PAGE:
It appears the UFC is cracking down on domestic violence, or so it seems. Recent headlines have spotlighted the likes of Thiago Silva and Anthony “Rumble” Johnson as perpetrators of violence against women, but the UFC’s policy on domestic violence is consistently inconsistent. Let me explain.

Thiago Silva has been on the receiving end of scrutiny for his acts against his wife. After the charges were “dropped” and his name was “cleared,” the UFC welcomed him back home to the organization. His contract was subsequently revoked after the release of disturbing video footage where he, his wife and a handgun were involved. All bets were off, he was done with the UFC.

Shortly thereafter, headlines boomed stating Johnson was suspended indefinitely by the UFC after reports of domestic violence surfaced. The promotion wasted little time in distancing itself from the potential title contender.

Most anyone would agree that a fighter with domestic violence charges should be released, but there remain several caveats, or loopholes, regarding criminal charges, especially ones involving intimate-partner violence.

While the UFC appears to be making an example out of Silva and Johnson, if you look beneath the surface, you’ll find the promotion lacks more integrity than meets the eye. For example, there are at least two UFC fighters—Jeremy Stephens and Abel Trujillo—who are still under contract and have violent charges on their rap sheets.

Trujillo has twice pled guilty to domestic abuse assault causing bodily injury, both cases involving the mother of his child. In 2012, Stephens was set to face Yves Edwards at UFC on FX: Silva vs. Browne. He was arrested, detained and held without bail on felony willful injury and misdemeanor assault, a charge which was subsequently dropped in exchange for a guilty plea. During the debacle, UFC President Dana White had attempted to help Stephens get out of jail to get in the cage. Years later, Stephens remains on the UFC roster.

There were and are many factors at play when it comes to a fighter’s criminal history and longevity in the sport of MMA.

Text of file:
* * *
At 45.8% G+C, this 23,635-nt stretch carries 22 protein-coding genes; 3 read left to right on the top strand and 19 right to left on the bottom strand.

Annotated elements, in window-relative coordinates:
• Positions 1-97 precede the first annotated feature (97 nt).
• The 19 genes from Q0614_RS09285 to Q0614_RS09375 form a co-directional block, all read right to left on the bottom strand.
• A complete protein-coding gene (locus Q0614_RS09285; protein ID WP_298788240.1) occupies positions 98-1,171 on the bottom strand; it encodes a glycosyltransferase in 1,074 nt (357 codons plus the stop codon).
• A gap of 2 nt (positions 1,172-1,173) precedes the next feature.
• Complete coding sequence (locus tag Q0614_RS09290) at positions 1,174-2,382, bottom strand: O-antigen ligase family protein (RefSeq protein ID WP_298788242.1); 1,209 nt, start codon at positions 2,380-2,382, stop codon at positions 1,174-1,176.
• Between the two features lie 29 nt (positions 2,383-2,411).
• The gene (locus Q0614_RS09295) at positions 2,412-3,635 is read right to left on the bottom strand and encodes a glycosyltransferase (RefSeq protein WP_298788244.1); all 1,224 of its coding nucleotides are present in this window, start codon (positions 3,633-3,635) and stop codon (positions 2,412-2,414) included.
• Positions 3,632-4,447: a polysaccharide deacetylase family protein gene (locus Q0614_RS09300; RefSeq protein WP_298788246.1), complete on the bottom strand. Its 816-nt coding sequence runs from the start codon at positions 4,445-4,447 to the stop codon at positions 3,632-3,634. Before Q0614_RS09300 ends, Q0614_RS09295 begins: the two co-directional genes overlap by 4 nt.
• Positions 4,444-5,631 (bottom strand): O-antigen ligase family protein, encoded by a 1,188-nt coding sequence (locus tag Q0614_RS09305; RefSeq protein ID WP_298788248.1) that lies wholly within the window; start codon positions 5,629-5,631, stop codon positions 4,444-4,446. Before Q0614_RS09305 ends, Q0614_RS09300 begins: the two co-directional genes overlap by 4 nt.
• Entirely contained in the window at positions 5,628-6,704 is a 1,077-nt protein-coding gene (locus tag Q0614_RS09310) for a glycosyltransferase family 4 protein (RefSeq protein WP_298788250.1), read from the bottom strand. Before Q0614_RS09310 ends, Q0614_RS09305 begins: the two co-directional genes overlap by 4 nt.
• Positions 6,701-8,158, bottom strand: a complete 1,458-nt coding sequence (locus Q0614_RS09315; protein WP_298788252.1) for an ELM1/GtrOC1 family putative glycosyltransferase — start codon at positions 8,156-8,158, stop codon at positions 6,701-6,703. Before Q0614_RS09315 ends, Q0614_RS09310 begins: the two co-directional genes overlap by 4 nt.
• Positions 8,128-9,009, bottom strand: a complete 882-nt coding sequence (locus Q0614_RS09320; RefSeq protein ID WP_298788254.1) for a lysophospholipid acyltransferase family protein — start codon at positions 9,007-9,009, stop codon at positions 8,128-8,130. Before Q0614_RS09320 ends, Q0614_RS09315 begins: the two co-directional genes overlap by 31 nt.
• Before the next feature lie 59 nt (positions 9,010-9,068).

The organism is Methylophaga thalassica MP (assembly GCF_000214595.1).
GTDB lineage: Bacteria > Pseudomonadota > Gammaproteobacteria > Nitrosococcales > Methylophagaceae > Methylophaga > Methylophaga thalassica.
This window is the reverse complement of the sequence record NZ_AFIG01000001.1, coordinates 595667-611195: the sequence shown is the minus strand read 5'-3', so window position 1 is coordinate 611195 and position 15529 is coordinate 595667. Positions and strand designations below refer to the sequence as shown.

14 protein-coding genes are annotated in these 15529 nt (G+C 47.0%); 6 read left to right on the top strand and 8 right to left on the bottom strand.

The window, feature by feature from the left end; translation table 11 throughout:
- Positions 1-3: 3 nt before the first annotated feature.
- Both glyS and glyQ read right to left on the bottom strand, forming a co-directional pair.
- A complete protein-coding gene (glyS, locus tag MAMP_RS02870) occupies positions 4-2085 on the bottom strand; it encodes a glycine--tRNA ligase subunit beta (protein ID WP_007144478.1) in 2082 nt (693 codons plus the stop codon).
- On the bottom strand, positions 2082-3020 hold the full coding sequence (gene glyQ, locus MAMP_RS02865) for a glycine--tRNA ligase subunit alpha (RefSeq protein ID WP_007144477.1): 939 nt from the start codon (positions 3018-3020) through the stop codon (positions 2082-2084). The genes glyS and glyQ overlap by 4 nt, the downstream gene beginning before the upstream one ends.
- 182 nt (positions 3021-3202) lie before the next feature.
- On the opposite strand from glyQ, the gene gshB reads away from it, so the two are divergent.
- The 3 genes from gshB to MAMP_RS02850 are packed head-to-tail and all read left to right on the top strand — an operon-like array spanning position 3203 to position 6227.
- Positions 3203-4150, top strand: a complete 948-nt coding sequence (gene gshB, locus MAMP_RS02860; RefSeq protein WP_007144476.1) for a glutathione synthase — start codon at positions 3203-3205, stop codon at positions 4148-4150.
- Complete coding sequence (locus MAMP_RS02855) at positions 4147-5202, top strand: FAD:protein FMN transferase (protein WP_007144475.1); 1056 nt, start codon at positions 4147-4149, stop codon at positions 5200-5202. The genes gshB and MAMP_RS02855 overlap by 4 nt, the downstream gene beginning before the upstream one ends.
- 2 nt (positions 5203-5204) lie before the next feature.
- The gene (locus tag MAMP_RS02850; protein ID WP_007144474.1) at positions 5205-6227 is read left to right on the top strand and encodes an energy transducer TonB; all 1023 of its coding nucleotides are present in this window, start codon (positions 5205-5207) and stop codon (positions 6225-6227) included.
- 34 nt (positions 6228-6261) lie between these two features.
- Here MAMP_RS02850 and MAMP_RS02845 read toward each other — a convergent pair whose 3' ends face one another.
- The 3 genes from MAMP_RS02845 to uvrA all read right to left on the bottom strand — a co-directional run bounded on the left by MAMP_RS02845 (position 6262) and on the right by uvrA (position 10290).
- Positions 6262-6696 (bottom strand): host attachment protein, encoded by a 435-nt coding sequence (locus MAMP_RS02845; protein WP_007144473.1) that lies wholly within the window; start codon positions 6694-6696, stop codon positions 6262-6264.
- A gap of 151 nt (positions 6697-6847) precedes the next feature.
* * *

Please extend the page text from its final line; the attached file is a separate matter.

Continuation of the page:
First, the extent of a crime needs to be investigated. We’re all quick to fire off against fighters with domestic violence or assault charges on their record, but many fail to understand that several violent charges are often pled down to “disturbing the peace” or “disorderly conduct,” when in reality, the true crime could reflect actions far more violent than a violation implies. Perhaps an investigative team needs to look into pre-sentence investigations rather than taking a criminal change at face value.

Second, if you’re going to punish one, punish them all. It’s not fair to hand pick which fighters you kick to the curb. While Stephens and Trujillo flourish in the UFC, Johnson and Silva are forced to sit outside, scratching their heads.

Third, this isn’t a “don’t ask, don’t tell” world. On the surface, the integrity of the promotion seems valid, but scratching under the surface reveals a breadth of inconsistencies—and, perhaps, favoritism—among fighters under contract with the UFC and Zuffa.

With violent crimes, the answer is simple: One and done. Because if you’re going to employ felons and historically violent individuals, prepare to fall victim to criticism and scrutiny of the public. And if you’re going to keep certain fighters over others, prepare to explain why the rules don’t apply for all.

About The Author

Stacey Miller
Staff Writer

Stacey Miller was introduced to MMA in 2007. She stumbled upon training MMA after falling in love with Brazilian Jiu-Jitsu and Muay Thai. Stacey graduated with her Doctorate in Clinical Psychology in October of 2012 and balances her work as an MMA writer with being a full-time psychologist.

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